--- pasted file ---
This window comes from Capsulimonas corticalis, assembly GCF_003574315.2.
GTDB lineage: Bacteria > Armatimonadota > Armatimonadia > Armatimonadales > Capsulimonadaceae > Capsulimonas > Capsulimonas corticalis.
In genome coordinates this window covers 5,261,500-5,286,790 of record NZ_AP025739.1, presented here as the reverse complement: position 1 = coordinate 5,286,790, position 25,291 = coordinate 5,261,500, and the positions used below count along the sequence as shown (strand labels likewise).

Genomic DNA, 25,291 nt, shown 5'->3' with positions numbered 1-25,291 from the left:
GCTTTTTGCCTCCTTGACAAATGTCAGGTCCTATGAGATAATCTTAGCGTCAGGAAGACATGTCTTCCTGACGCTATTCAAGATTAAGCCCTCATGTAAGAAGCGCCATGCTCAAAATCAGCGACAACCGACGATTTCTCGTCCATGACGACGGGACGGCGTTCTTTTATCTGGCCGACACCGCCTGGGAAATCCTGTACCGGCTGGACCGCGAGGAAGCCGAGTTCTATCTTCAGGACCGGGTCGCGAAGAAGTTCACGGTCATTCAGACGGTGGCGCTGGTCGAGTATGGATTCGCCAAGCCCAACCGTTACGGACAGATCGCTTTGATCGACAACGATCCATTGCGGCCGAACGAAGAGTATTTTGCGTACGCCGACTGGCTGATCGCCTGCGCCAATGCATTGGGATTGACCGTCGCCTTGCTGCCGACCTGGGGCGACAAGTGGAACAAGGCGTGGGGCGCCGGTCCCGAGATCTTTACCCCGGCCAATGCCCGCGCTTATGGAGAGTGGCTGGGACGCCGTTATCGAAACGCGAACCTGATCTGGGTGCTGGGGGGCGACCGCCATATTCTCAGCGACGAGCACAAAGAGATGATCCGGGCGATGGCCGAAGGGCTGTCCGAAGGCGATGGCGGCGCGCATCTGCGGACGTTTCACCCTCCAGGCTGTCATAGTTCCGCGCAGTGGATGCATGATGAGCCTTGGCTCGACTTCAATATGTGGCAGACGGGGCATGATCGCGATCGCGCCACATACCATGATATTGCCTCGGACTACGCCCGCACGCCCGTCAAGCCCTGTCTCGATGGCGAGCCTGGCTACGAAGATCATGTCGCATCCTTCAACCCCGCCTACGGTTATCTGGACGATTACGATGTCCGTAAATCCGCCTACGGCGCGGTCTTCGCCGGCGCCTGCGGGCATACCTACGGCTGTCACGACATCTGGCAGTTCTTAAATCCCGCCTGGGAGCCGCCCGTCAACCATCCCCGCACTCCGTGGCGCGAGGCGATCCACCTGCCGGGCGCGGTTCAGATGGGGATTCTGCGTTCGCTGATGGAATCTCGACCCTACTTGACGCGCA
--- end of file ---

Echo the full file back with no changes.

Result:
This window comes from Capsulimonas corticalis, assembly GCF_003574315.2.
GTDB lineage: Bacteria > Armatimonadota > Armatimonadia > Armatimonadales > Capsulimonadaceae > Capsulimonas > Capsulimonas corticalis.
In genome coordinates this window covers 5,261,500-5,286,790 of record NZ_AP025739.1, presented here as the reverse complement: position 1 = coordinate 5,286,790, position 25,291 = coordinate 5,261,500, and the positions used below count along the sequence as shown (strand labels likewise).

Genomic DNA, 25,291 nt, shown 5'->3' with positions numbered 1-25,291 from the left:
GCTTTTTGCCTCCTTGACAAATGTCAGGTCCTATGAGATAATCTTAGCGTCAGGAAGACATGTCTTCCTGACGCTATTCAAGATTAAGCCCTCATGTAAGAAGCGCCATGCTCAAAATCAGCGACAACCGACGATTTCTCGTCCATGACGACGGGACGGCGTTCTTTTATCTGGCCGACACCGCCTGGGAAATCCTGTACCGGCTGGACCGCGAGGAAGCCGAGTTCTATCTTCAGGACCGGGTCGCGAAGAAGTTCACGGTCATTCAGACGGTGGCGCTGGTCGAGTATGGATTCGCCAAGCCCAACCGTTACGGACAGATCGCTTTGATCGACAACGATCCATTGCGGCCGAACGAAGAGTATTTTGCGTACGCCGACTGGCTGATCGCCTGCGCCAATGCATTGGGATTGACCGTCGCCTTGCTGCCGACCTGGGGCGACAAGTGGAACAAGGCGTGGGGCGCCGGTCCCGAGATCTTTACCCCGGCCAATGCCCGCGCTTATGGAGAGTGGCTGGGACGCCGTTATCGAAACGCGAACCTGATCTGGGTGCTGGGGGGCGACCGCCATATTCTCAGCGACGAGCACAAAGAGATGATCCGGGCGATGGCCGAAGGGCTGTCCGAAGGCGATGGCGGCGCGCATCTGCGGACGTTTCACCCTCCAGGCTGTCATAGTTCCGCGCAGTGGATGCATGATGAGCCTTGGCTCGACTTCAATATGTGGCAGACGGGGCATGATCGCGATCGCGCCACATACCATGATATTGCCTCGGACTACGCCCGCACGCCCGTCAAGCCCTGTCTCGATGGCGAGCCTGGCTACGAAGATCATGTCGCATCCTTCAACCCCGCCTACGGTTATCTGGACGATTACGATGTCCGTAAATCCGCCTACGGCGCGGTCTTCGCCGGCGCCTGCGGGCATACCTACGGCTGTCACGACATCTGGCAGTTCTTAAATCCCGCCTGGGAGCCGCCCGTCAACCATCCCCGCACTCCGTGGCGCGAGGCGATCCACCTGCCGGGCGCGGTTCAGATGGGGATTCTGCGTTCGCTGATGGAATCTCGACCCTACTTGACGCGCA